February 2021 on the markets and monthly reports

/ News

February was a bit of a rollercoaster with main stock indices booking solid gains early on in the month but then gradually selling off again during the second half. Nonetheless markets overall gained in February, erasing the small correction in late January and turning positive year to date.

The Eurostoxx 50 gained 4,45%, the German DAX 2,63% and the French CAC40 5,63%. The Slovenian SBITOP also gained 2,38%. The UK FTSE index increased by a modest 1,19%, but the Pound Sterling gained a solid 3,17% against the Euro.

In the USA the Dow Jones also gained 3,17% and the S&P500 2,61%. The Nasdaq only gained 0,93% as technology stocks generally underperformed other industry sectors. The dollar gained a modest 0,51% to 0,2074 against the Euro. Asian markets also  gained with the Japanese Nikkei adding 4,71% and Hong Kong Hang Seng index 2,46%.

President Joe Biden's proposed 1,9 Trillion dollars stimulus package, known as the »American Rescue Plan«,  received one-sided approval on February 4 to be sped up through the process of reconciliation, effectively dodging the filibuster rule that would enable Republicans to block the package. The proposed package passed the House vote on February 27 and will be voted on in the Senate in March, which is certain to become a close vote. Nonetheless optimism on COVID stimulus, which includes an additional one-time $1400 paycheck for American citizens, boosted the markets.

The latest concern on the markets is the considerable climb of the yield on the 10-year Treasury notes, resulting from a sell-off on the bond markets and raising concern on climbing inflation and borrowing costs which could slow down the economic recovery. The yield climbed from 1% to 1,6% throughout the month, reaching the highest level since January last year. Stronger than expected factory output and retail sales (in part as a result of December's $900 billion stimulus bill), alongside a jump in producer prices has investors worried about growing inflation as the economy begins to recover from COVID's impact.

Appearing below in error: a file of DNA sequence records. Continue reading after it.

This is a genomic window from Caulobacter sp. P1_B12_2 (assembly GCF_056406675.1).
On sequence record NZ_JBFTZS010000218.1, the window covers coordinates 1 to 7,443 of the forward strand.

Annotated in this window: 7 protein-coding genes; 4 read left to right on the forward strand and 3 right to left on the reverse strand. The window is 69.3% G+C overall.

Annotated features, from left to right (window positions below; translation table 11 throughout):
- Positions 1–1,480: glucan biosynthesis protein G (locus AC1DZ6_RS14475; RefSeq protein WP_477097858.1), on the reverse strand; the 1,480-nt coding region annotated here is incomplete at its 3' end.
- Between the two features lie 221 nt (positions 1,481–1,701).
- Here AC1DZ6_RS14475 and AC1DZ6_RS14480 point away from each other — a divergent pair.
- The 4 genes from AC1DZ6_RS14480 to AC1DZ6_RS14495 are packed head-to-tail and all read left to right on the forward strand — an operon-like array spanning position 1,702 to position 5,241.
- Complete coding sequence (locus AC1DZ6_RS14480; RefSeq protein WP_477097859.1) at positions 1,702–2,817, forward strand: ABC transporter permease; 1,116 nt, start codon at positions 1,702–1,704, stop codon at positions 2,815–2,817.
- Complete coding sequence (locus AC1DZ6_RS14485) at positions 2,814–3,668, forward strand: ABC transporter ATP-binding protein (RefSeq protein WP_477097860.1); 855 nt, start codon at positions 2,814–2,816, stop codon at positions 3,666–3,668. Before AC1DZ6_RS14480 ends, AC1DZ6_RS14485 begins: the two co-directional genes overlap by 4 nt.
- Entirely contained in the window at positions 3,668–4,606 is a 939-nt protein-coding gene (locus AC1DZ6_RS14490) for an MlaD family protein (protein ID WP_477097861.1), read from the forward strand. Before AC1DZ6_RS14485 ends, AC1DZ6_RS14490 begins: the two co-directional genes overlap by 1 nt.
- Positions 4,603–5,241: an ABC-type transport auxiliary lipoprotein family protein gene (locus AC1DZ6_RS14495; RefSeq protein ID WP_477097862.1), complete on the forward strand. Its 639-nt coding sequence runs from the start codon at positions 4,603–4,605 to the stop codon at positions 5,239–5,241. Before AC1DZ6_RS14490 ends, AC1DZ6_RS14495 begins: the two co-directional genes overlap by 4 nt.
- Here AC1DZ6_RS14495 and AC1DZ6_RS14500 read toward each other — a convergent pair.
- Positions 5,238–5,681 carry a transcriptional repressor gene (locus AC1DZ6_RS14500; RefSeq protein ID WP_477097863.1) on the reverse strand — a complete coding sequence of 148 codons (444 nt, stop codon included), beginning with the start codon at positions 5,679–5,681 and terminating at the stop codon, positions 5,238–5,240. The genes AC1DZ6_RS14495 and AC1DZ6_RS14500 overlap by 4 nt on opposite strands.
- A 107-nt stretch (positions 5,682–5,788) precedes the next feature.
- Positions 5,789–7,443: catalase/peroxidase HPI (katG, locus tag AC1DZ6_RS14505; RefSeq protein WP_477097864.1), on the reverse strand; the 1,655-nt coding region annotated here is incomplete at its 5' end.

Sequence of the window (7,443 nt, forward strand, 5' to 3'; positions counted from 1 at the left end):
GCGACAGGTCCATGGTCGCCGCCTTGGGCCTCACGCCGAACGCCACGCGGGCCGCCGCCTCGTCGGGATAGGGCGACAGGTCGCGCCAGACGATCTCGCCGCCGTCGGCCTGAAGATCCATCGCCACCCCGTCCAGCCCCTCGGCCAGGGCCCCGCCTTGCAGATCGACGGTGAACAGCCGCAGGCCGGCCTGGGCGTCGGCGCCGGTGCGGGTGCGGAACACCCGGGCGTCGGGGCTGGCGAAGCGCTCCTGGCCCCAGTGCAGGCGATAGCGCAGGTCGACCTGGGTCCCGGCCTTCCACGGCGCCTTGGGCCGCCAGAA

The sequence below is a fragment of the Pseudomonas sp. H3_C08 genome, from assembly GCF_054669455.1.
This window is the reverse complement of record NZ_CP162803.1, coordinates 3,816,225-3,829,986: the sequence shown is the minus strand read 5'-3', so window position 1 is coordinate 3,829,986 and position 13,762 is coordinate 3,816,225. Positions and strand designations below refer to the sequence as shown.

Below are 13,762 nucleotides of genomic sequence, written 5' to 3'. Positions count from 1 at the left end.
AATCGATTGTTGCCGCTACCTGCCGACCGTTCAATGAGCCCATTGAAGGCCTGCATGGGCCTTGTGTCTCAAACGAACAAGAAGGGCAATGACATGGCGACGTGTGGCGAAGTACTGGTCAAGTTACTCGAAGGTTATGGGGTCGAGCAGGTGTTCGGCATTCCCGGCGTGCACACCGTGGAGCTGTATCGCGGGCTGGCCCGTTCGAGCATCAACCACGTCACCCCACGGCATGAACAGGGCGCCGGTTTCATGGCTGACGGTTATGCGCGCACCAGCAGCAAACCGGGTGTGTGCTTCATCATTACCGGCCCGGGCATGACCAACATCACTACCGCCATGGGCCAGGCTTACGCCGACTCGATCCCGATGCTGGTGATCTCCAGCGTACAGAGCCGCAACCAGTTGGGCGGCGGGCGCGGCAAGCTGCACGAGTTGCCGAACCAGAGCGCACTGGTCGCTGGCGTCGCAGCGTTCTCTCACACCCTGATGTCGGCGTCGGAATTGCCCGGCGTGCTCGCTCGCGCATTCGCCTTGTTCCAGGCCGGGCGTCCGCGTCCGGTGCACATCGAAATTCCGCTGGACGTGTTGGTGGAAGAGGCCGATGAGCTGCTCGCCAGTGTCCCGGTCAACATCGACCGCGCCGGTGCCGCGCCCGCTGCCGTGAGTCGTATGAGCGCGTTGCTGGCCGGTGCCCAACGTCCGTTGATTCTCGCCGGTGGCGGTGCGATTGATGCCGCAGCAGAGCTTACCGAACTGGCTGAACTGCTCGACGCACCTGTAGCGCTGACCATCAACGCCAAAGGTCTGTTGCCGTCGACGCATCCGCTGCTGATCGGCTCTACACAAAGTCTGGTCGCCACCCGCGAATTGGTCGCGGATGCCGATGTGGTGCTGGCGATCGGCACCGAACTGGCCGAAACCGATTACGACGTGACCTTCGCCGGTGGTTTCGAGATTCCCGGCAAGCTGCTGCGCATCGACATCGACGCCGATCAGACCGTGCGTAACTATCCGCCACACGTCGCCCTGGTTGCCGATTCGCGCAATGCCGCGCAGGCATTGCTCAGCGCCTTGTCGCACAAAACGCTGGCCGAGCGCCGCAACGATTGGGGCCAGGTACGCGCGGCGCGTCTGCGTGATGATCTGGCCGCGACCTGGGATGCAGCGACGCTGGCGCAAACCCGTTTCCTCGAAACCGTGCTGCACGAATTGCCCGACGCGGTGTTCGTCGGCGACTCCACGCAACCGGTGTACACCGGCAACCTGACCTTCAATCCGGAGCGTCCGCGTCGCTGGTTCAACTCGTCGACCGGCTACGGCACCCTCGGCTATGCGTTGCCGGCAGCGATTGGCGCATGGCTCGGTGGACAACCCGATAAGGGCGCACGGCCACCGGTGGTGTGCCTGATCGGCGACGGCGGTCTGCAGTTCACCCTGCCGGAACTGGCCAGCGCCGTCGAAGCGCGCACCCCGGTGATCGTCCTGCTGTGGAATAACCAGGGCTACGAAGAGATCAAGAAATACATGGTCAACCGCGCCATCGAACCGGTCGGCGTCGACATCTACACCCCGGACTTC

Also commodity prices are extending their gains, further adding to inflation concerns, with oil gaining 17,82% to 61,5 dollars per barrel and copper prices hitting their highest price since 2011. The oil price was boosted by refinery shutdowns in Texas as a result of the unexpected freezing temperatures, as well as the prospect of renewed energy demand in the second half of the year.

Nonetheless the Federal Reserve expressed no concern on inflation, saying it's still well below target levels and that the pandemic will continue to keep downward pressure on it. Analysts also suggest that the current 10-year Treasury yields around the current levels is far more realistic as the economy is initiating its recovery. The long-term yield at 0,5% last year was just unsustainably low.

We remain bullish on the markets, and even more so if Biden's »American Rescue plan« passes the vote in the Senate.

Rudy Marchant
Fund manager Primorski skladi d.o.o. Koper

Monthly reports - February 2021

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